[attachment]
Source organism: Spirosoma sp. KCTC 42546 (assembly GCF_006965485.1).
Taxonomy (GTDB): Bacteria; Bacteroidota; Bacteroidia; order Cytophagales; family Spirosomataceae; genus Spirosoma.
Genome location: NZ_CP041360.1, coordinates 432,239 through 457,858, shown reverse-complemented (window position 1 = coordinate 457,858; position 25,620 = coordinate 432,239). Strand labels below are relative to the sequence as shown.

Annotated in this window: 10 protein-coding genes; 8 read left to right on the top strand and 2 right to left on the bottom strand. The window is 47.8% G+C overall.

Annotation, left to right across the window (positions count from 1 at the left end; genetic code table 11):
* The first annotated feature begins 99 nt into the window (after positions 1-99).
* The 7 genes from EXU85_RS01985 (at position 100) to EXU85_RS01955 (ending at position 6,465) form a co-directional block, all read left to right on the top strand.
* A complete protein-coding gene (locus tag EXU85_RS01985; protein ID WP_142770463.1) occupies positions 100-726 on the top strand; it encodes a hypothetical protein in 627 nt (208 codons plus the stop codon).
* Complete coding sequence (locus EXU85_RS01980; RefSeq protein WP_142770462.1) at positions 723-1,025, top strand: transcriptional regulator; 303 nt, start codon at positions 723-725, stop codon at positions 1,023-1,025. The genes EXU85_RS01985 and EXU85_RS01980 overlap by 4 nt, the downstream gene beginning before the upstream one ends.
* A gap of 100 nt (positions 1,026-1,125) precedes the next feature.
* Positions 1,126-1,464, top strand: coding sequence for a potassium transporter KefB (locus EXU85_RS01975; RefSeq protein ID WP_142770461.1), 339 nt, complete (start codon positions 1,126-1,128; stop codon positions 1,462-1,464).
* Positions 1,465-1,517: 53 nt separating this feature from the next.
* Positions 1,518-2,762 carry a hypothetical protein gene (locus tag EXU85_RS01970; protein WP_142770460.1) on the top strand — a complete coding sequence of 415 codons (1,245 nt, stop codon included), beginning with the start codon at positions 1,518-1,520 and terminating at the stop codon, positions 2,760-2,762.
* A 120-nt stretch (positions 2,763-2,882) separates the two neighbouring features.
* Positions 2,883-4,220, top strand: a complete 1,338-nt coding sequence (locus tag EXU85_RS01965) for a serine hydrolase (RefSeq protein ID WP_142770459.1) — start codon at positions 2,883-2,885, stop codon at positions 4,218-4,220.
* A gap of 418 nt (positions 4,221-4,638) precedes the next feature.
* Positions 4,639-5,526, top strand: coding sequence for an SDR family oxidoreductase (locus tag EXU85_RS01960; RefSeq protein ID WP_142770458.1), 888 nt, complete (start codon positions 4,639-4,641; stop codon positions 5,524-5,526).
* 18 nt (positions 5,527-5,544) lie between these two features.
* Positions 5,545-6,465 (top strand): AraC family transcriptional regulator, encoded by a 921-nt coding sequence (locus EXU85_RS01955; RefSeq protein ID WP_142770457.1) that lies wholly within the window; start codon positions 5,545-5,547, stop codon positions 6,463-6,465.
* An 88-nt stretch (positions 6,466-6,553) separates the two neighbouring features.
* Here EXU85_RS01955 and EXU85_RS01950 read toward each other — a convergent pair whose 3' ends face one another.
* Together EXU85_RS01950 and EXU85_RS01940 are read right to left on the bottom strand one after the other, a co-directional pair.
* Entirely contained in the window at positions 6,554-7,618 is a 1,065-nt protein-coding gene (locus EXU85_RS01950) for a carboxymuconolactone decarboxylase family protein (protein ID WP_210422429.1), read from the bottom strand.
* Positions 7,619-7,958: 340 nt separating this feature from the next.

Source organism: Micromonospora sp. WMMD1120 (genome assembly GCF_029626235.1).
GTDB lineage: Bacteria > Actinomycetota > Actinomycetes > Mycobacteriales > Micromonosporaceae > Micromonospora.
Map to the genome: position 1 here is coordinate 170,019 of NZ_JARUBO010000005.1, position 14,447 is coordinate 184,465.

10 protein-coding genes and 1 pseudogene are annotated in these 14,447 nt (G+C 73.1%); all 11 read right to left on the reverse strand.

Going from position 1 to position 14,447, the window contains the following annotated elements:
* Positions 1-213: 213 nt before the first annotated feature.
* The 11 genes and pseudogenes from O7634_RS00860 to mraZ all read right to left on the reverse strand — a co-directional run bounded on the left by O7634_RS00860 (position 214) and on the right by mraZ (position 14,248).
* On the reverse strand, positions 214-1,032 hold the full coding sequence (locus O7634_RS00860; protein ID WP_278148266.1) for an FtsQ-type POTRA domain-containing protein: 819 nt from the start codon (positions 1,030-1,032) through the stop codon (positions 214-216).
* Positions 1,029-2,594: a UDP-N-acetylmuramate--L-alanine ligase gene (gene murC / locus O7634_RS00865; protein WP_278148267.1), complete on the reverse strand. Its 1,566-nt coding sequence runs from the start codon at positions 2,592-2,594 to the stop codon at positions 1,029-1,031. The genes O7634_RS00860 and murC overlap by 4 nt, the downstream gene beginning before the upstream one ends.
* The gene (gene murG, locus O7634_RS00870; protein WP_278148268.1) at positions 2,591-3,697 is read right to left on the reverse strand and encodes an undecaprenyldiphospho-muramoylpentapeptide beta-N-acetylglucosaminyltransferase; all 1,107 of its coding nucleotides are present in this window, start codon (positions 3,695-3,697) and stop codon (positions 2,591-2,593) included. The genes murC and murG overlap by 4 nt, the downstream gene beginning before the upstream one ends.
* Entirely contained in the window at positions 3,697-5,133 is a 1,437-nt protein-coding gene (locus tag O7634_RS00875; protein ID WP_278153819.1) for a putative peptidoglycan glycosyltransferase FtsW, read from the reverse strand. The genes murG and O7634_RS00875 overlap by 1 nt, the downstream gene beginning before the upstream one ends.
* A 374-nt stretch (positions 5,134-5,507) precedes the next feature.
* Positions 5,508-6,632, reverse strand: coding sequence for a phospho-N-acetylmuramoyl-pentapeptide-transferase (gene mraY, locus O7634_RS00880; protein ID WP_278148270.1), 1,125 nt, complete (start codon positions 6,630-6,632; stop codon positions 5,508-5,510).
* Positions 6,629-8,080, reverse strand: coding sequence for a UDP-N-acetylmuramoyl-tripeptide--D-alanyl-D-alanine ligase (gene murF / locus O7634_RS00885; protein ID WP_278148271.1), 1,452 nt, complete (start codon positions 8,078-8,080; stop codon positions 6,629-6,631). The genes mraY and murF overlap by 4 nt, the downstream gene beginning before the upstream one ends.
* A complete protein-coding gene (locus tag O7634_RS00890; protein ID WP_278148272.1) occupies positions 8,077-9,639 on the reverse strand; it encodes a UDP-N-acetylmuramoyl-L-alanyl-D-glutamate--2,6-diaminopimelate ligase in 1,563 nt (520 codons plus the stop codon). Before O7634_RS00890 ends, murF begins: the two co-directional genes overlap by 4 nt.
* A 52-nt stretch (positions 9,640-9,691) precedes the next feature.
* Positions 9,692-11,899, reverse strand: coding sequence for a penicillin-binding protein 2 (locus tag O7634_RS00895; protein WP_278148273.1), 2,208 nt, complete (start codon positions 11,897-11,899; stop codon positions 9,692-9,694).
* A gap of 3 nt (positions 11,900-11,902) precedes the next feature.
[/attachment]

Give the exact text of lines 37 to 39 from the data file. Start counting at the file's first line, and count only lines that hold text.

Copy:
* Positions 5,508-6,632, reverse strand: coding sequence for a phospho-N-acetylmuramoyl-pentapeptide-transferase (gene mraY, locus O7634_RS00880; protein ID WP_278148270.1), 1,125 nt, complete (start codon positions 6,630-6,632; stop codon positions 5,508-5,510).
* Positions 6,629-8,080, reverse strand: coding sequence for a UDP-N-acetylmuramoyl-tripeptide--D-alanyl-D-alanine ligase (gene murF / locus O7634_RS00885; protein ID WP_278148271.1), 1,452 nt, complete (start codon positions 8,078-8,080; stop codon positions 6,629-6,631). The genes mraY and murF overlap by 4 nt, the downstream gene beginning before the upstream one ends.
* A complete protein-coding gene (locus tag O7634_RS00890; protein ID WP_278148272.1) occupies positions 8,077-9,639 on the reverse strand; it encodes a UDP-N-acetylmuramoyl-L-alanyl-D-glutamate--2,6-diaminopimelate ligase in 1,563 nt (520 codons plus the stop codon). Before O7634_RS00890 ends, murF begins: the two co-directional genes overlap by 4 nt.